Handkerchief Tree planted to celebrate HRH The Queen’s Platinum Jubilee

To celebrate HRH The Queen’s Platinum Jubilee Aberglasney Gardens has planted a rare Handkerchief Tree to commemorate the occasion.

The Handkerchief (Davidia involucrata) tree is the first of its kind in the Gardens. It is a rare but highly sought-after tree, native to China. Also called the dove tree, it’s named after its beautiful white, flower-like bracts, which appear to flutter, like doves or handkerchiefs, in the slightest breeze.

According to Chinese legend, the handkerchief tree is the most romantic tree in China. It was introduced to the UK in the late 19th Century, by the famous plant collector named Ernest Wilson. He brought seeds back to the UK and his first tree flowered in 1906.

Aberglasney’s Platinum Jubilee commemorative tree will be added to the Queen’s Green Canopy map, which is a digital record of the Jubilee tree planting projects across the United Kingdom. Her Majesty and The Prince of Wales planted the first Jubilee tree in the grounds of Windsor Castle in March to mark the launch of the Queen’s Green Canopy. You will find information on all the trees planted so far here: www.queensgreencanopy.org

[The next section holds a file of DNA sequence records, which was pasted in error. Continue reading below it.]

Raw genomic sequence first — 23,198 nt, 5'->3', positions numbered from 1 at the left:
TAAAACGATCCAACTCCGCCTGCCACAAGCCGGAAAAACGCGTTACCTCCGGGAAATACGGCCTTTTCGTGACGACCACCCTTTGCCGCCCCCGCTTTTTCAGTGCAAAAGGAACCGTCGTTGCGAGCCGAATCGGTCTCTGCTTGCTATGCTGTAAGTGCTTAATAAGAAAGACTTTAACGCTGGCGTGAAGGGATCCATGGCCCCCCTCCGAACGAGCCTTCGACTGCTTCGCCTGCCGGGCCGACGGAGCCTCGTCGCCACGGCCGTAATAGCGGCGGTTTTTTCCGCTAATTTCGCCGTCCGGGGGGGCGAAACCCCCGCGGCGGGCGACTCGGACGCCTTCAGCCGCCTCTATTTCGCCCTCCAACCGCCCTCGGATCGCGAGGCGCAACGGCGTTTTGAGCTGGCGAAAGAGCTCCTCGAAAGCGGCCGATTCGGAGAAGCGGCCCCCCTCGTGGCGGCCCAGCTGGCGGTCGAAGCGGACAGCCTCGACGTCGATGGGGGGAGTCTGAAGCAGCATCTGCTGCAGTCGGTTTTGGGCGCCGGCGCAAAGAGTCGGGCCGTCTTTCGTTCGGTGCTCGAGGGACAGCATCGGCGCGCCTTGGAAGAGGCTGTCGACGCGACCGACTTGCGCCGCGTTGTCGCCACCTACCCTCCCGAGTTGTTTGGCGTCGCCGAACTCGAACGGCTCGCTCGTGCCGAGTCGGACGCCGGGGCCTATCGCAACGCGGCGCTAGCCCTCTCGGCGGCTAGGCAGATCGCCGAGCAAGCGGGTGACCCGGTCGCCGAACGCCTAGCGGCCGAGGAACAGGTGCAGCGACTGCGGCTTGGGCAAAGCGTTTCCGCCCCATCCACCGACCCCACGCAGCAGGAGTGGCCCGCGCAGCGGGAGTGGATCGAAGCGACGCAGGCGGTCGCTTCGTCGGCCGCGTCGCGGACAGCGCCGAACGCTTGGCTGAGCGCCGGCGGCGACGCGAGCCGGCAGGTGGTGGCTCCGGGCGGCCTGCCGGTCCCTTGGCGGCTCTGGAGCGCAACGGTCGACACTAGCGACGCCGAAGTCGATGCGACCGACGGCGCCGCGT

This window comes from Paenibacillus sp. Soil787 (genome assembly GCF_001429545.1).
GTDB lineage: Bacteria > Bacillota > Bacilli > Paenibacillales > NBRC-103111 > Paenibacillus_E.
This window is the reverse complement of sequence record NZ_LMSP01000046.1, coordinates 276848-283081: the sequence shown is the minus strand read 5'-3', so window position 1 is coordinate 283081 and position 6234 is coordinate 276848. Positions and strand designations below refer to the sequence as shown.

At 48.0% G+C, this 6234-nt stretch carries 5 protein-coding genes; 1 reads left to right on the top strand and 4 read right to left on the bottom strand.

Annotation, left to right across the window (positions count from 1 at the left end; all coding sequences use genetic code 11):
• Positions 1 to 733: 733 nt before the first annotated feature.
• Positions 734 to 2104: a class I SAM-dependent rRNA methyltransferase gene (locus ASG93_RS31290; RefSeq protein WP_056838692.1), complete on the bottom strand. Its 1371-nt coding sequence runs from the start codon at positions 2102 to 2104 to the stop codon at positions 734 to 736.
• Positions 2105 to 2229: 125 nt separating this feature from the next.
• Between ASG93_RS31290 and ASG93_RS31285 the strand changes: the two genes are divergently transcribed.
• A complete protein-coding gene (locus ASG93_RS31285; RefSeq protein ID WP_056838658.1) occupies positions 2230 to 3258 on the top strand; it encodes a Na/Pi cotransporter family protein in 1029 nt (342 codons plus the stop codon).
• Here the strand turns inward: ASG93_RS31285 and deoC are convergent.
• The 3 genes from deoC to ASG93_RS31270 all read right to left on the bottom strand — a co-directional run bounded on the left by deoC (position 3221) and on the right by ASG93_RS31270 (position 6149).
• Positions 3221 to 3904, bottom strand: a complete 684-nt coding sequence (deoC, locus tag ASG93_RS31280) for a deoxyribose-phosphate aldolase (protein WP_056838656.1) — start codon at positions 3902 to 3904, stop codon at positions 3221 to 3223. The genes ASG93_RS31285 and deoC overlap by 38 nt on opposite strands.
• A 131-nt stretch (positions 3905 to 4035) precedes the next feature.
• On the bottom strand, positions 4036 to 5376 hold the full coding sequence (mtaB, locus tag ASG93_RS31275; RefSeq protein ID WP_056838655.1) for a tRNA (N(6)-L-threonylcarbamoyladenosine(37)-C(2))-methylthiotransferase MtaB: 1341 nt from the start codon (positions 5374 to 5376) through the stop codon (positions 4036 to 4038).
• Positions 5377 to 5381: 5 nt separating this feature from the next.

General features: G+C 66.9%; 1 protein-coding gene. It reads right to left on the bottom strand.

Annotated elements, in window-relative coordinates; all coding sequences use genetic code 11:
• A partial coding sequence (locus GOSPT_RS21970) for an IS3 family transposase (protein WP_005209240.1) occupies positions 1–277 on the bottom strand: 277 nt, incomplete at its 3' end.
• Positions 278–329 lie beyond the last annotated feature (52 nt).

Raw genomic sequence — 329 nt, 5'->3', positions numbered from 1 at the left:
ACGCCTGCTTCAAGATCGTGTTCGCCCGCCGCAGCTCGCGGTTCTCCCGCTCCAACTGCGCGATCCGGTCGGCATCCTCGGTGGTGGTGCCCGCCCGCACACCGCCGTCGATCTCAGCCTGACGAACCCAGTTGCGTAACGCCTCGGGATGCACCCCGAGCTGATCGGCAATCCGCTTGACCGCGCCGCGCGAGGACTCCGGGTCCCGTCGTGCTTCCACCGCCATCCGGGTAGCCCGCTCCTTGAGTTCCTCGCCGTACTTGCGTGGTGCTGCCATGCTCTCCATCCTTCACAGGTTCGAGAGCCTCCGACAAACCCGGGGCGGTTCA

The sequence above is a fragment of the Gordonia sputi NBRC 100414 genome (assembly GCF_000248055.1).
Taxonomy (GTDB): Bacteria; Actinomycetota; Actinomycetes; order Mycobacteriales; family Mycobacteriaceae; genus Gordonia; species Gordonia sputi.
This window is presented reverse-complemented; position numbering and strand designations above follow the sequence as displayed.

With a focus on planting sustainably, the Queen’s Green Canopy Initiative encourages the planting of trees to create a legacy in honour of The Queen’s leadership of the Nation, which will benefit future generations.Jim Stribling, Aberglasney’s Director of Operations, said, “The ethos of the Queen’s Green Canopy initiative is perfectly in line with our views on planting here at Aberglasney. We choose additions to these established areas carefully. We feel the unique beauty of the handkerchief tree marks the special occasion that is the Platinum Jubilee as well as offering visitors to the Gardens an opportunity to see a rare species when they visit.”

Aberglasney’s Board of Trustees retiring Chairman, Peter Burgess, and newly elected Chairman, Phil Ratcliffe, helped the team of gardeners plant the tree. Helen Scutt, member of the Board of Trustees, as well as a well-known local garden designer and landscaper, chose the tree.

Aberglasney’s woodlands were probably planted in the early 1800s, when improving landowners replenished the timber stocks of the estate. The Jubilee Woodland Garden’s bog-like conditions mean ferns, gunneras, hostas and large-leaved bog plants thrive. The Pigeon House Wood is enclosed with ancient hedge banks and is carpeted in spring with bluebells, orchids, ramsons and wood anemones.


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